Minimally invasive Oxford unicompartmental knee arthroplasty ensures excellent functional outcome and high survivorship in the long term.Knee Surg Sports Traumatol Arthrosc. 2019 May; 27(5):1658-1664.KS
Whether unicompartimental or total knee arthroplasty is superior for treatment of anteromedial knee osteoarthritis, is still uncertain. Therefore, the purpose of this study was to evaluate clinical and radiological outcome as well as long-term survivorship of medial Oxford unicompartmental knee arthroplasty (OUKA) at an independent center with a minimum follow-up of 10 years.
This single-center retrospective cohort study reports the 10-15 years follow-up results of 113 consecutive patients (126 knees) after medial OUKA. Survivorship analysis was performed with several different endpoints and clinical outcome was measured using the Oxford Knee Score (OKS), American Knee Society Score (AKSS-O), range of motion (ROM), Tegner activity score and UCLA score. Radiological analysis was performed with focus on progression of arthritis in the lateral compartment.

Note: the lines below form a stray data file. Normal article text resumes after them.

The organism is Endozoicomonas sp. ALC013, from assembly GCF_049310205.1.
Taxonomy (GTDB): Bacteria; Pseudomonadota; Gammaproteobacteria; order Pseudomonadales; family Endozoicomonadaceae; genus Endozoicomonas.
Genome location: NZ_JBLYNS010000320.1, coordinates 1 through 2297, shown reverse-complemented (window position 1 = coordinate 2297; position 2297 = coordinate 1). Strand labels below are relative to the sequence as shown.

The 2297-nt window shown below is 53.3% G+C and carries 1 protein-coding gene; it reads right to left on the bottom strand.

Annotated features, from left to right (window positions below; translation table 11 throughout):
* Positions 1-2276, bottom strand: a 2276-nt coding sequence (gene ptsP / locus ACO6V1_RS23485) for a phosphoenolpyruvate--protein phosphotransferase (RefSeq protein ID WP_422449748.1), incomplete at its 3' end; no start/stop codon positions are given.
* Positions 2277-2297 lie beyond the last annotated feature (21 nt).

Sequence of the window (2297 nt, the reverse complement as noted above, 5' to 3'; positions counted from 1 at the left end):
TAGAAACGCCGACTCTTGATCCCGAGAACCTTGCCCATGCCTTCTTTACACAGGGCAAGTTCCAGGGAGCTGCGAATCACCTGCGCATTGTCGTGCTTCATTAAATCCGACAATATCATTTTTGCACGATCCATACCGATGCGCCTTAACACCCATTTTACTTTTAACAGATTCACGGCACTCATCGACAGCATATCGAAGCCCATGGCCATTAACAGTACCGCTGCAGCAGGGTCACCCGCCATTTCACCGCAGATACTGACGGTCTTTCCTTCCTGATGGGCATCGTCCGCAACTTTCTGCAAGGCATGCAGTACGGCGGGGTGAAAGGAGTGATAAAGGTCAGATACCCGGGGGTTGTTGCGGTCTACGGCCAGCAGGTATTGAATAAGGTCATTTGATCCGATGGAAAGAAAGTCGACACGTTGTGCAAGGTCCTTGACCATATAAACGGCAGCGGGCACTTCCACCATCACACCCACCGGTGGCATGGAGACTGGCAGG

A total of 16 patients (16 knees) underwent revision surgery resulting in a survival rate of 92.4% at 10 years and 88.6% at 15 years with the endpoint device-related revisions. The main reason for revision surgery was progression of arthritis in five patients (31.3%) followed by persistency of pain in three patients (18.7%). Clinical outcome was good to excellent with an OKS of 39.9 at 11 years, an AKSS-O of 89.3 and a mean range of motion of 122°. The radiological analysis revealed a significant progression of degenerative changes in the lateral compartment, however without any impact on the functional outcome.
Oxford UKA of the medial compartment ensures good long-term survivorship with an excellent functional outcome. Therefore, the results of this study support the continued use of OUKA in patients with anteromedial osteoarthritis.
LEVEL OF EVIDENCE
Retrospective cohort study, Level III.